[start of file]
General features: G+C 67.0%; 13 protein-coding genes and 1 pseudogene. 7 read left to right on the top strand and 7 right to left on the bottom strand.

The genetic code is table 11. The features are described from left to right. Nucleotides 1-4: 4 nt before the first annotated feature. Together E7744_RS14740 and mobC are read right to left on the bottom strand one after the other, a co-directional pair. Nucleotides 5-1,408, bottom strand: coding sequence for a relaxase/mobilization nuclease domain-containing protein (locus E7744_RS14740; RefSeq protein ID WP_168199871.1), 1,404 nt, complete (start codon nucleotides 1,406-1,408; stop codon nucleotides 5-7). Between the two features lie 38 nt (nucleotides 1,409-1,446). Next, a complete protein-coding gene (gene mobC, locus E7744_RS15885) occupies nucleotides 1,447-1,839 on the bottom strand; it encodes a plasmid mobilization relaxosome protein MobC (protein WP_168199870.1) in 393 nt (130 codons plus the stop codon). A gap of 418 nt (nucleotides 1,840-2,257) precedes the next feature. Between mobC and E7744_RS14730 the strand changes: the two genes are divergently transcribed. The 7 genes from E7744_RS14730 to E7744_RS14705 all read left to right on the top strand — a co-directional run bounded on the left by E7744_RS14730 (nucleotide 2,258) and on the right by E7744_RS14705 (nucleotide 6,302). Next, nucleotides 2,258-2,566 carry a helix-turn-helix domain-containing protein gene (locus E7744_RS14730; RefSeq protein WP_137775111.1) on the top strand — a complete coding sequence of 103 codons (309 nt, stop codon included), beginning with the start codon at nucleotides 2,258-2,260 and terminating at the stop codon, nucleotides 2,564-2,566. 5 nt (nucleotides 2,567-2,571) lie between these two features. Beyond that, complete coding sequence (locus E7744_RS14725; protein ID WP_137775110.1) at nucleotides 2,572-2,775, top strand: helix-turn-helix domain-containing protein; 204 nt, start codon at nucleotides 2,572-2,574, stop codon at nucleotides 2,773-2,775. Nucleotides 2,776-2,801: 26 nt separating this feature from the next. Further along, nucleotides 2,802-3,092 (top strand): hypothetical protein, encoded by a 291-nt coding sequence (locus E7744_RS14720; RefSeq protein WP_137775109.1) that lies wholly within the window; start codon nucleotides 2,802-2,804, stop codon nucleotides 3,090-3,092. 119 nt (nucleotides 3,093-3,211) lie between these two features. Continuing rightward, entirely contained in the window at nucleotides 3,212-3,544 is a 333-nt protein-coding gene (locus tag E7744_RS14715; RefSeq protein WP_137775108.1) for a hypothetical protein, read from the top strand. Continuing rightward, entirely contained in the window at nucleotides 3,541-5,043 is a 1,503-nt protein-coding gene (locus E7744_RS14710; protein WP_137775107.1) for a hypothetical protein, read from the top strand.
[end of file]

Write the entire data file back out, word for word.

General features: G+C 67.0%; 13 protein-coding genes and 1 pseudogene. 7 read left to right on the top strand and 7 right to left on the bottom strand.

The genetic code is table 11. The features are described from left to right. Nucleotides 1-4: 4 nt before the first annotated feature. Together E7744_RS14740 and mobC are read right to left on the bottom strand one after the other, a co-directional pair. Nucleotides 5-1,408, bottom strand: coding sequence for a relaxase/mobilization nuclease domain-containing protein (locus E7744_RS14740; RefSeq protein ID WP_168199871.1), 1,404 nt, complete (start codon nucleotides 1,406-1,408; stop codon nucleotides 5-7). Between the two features lie 38 nt (nucleotides 1,409-1,446). Next, a complete protein-coding gene (gene mobC, locus E7744_RS15885) occupies nucleotides 1,447-1,839 on the bottom strand; it encodes a plasmid mobilization relaxosome protein MobC (protein WP_168199870.1) in 393 nt (130 codons plus the stop codon). A gap of 418 nt (nucleotides 1,840-2,257) precedes the next feature. Between mobC and E7744_RS14730 the strand changes: the two genes are divergently transcribed. The 7 genes from E7744_RS14730 to E7744_RS14705 all read left to right on the top strand — a co-directional run bounded on the left by E7744_RS14730 (nucleotide 2,258) and on the right by E7744_RS14705 (nucleotide 6,302). Next, nucleotides 2,258-2,566 carry a helix-turn-helix domain-containing protein gene (locus E7744_RS14730; RefSeq protein WP_137775111.1) on the top strand — a complete coding sequence of 103 codons (309 nt, stop codon included), beginning with the start codon at nucleotides 2,258-2,260 and terminating at the stop codon, nucleotides 2,564-2,566. 5 nt (nucleotides 2,567-2,571) lie between these two features. Beyond that, complete coding sequence (locus E7744_RS14725; protein ID WP_137775110.1) at nucleotides 2,572-2,775, top strand: helix-turn-helix domain-containing protein; 204 nt, start codon at nucleotides 2,572-2,574, stop codon at nucleotides 2,773-2,775. Nucleotides 2,776-2,801: 26 nt separating this feature from the next. Further along, nucleotides 2,802-3,092 (top strand): hypothetical protein, encoded by a 291-nt coding sequence (locus E7744_RS14720; RefSeq protein WP_137775109.1) that lies wholly within the window; start codon nucleotides 2,802-2,804, stop codon nucleotides 3,090-3,092. 119 nt (nucleotides 3,093-3,211) lie between these two features. Continuing rightward, entirely contained in the window at nucleotides 3,212-3,544 is a 333-nt protein-coding gene (locus tag E7744_RS14715; RefSeq protein WP_137775108.1) for a hypothetical protein, read from the top strand. Continuing rightward, entirely contained in the window at nucleotides 3,541-5,043 is a 1,503-nt protein-coding gene (locus E7744_RS14710; protein WP_137775107.1) for a hypothetical protein, read from the top strand.